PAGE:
It is destined to be one of the biggest power struggles in Scottish history.
An alliance of leading environmental and heritage groups has been formed to fight plans for a £320m network of electricity pylons running down the spine of Scotland.
The campaign is being launched today in advance of an 11-month public inquiry into the new high-voltage line, which will run 137 miles between Beauly in the Highlands and Denny in the Central Belt to bring power from wind farms to people further south.
Calling itself the Beauly-Denny Landscape Group, the alliance consists of the National Trust for Scotland, the John Muir Trust, the Ramblers Association, the Association for the Protection of Rural Scotland, the Mountaineering Council of Scotland and the Scottish Wild Land Group.
They are being supported by aristocrats, leading politicians and sports stars who believe the 600 new pylons, each 200ft high, will scar the landscape in some of Scotland’s most scenic areas. They want the high-voltage cables they carry to be buried underground.
Former Scottish rugby international Kenny Logan is preparing a personal presentation to the inquiry as the pylons will pass within yards of his family farm near Stirling.
But Scottish and Southern Energy (SSE), the electricity giant behind the scheme, says underground burial will cost up to 12 times as much.
Helen McDade, spokeswoman for the campaign group, said: “The alliance represents the major landscape protection organisations in Scotland and we do not believe this new pylon network can go ahead without damaging the core of this very special area.
“We recognise the need to develop renewable energy systems in Scotland to combat climate change but we don’t think it should be at the expense of trashing the countryside.”
The public inquiry, which will start on Tuesday and is scheduled to finish on December 21, will be among the most expensive to be held in Scotland, at an estimated cost of £7m.
It was called following the submission of 70,000 objections from individuals and major organisations.
High-profile individuals who have registered objections include Lord Lovat, the clan chief in the Kiltarlity area south of Beauly, his supermodel sister Honor Fraser, and George Reid, MSP for the Ochil constituency and current Presiding Officer of the Scottish Parliament.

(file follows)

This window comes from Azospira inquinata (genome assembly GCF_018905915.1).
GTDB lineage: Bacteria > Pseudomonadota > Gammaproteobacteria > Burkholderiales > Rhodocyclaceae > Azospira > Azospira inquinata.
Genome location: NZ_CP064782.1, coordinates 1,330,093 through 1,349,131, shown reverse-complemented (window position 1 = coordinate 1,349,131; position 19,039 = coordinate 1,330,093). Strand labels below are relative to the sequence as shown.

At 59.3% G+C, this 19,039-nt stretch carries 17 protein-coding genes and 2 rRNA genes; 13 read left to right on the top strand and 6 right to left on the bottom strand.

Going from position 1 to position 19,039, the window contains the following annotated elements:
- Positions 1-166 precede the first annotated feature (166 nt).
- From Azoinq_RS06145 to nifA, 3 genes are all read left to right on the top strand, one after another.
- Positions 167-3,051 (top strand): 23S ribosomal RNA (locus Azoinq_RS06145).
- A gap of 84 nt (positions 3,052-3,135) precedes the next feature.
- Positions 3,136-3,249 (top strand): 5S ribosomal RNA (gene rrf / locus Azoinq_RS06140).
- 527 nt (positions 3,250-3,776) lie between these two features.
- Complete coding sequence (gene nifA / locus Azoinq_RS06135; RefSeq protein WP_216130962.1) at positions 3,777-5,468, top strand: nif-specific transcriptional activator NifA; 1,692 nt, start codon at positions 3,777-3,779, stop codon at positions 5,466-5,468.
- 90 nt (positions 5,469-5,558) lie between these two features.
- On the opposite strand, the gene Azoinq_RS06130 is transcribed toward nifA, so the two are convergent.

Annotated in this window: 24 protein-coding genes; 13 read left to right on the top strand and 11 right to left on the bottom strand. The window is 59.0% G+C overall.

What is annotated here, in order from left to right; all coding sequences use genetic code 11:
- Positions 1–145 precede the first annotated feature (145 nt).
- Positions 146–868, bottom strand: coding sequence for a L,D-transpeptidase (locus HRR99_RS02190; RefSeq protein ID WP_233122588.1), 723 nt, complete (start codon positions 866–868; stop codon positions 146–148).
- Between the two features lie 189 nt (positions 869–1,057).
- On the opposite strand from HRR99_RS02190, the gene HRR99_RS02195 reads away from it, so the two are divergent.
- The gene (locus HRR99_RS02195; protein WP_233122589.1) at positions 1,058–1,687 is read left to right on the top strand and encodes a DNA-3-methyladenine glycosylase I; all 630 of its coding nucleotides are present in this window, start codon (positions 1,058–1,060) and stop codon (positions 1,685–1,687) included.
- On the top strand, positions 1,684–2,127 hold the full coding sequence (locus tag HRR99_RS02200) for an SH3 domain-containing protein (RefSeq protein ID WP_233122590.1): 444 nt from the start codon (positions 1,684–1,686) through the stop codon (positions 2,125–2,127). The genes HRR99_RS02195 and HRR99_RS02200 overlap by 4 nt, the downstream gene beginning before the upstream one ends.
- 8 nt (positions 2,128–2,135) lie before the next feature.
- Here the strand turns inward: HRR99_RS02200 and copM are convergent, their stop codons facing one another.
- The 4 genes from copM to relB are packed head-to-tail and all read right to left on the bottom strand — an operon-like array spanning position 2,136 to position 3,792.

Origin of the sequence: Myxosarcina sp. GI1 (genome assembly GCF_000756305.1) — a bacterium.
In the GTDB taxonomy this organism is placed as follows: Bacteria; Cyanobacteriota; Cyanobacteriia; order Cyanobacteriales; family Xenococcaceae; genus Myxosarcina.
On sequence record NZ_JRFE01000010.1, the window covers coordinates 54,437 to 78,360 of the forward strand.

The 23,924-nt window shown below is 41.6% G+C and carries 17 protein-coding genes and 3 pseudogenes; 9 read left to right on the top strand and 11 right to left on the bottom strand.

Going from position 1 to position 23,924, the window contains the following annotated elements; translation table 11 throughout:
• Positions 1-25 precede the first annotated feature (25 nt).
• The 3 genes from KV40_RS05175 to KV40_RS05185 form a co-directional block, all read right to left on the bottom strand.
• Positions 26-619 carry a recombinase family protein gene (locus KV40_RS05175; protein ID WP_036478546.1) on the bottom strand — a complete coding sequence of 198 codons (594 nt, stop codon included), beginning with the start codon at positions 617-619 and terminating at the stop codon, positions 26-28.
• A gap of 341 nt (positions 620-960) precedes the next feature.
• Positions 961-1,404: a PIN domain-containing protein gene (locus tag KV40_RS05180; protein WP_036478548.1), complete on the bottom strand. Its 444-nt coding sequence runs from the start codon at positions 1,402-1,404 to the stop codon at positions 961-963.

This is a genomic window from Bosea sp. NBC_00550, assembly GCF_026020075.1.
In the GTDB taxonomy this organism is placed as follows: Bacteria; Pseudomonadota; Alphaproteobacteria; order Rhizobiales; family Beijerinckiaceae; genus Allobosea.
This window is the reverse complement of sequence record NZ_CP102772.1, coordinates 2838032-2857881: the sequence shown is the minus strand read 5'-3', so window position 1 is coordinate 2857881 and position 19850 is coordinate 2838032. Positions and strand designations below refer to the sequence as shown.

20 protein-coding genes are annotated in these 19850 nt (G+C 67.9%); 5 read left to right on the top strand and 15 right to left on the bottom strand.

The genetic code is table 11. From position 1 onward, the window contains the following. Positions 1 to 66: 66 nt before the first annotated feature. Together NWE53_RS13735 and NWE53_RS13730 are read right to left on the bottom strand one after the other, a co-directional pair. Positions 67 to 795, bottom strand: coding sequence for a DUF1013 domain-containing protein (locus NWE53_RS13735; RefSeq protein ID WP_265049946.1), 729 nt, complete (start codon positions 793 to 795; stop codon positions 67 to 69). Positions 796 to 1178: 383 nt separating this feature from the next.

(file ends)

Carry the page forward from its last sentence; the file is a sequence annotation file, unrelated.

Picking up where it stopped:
The Cairngorms National Park, Highland, Stirling and Perth & Kinross councils also registered objections.
Logan and his wife Gaby, the TV sports presenter, had planned to move, with their twins Reuben and Lois, to his parents’ farm near the Wallace Monument, but he says the family will not move there if the pylon scheme goes ahead.
Logan said: “At first, I was opposed on landscape grounds but now I am concerned about my family’s health because of the effects of high-voltage power lines. We cannot understand why the cables cannot be buried. SSE says it is too expensive, but electricity companies have been making massive profits. I will be hoping to make a personal presentation when the inquiry comes to Stirling.”
The alliance, with other community groups along the length of the proposed line, has employed QC John Campbell, who conducted the inquiry into the soaring costs of the Holyrood Parliament building, to argue its case. As well as outlining the environmental case against the pylons, experts will be called to present evidence that SSE has underestimated the health effects of high-voltage power lines on residents.
Other experts will give evidence that the economic case for the line has not been proved. They include Sir Donald Miller, former chairman and general manager of ScottishPower.
Miller says his objection is based on the “visual intrusion” and “destruction” the new transmission line will bring to this “unique part of the Highlands” as well as its “ineffectiveness as a means of producing electricity and reducing carbon dioxide emissions”.
SSE says upgrading the national grid is necessary to help the Scottish Executive reach its target of producing 40% of Scotland’s electricity from renewable sources by 2020.
Although the new pylons will be taller to allow them to carry heavier cables, there will be fewer pylons overall than on the existing network. Deviations from the current route are needed to take a more efficient and “straighter” route south.
SSE underground cables would cost between six and 12 times more than overhead lines, have more prolonged faults and take longer to repair.
A spokesman said the company was “looking forward” to the public inquiry. “For the first time, all of the arguments will be subject to an equal degree of scrutiny and analysis.”
By Jeremy Watson
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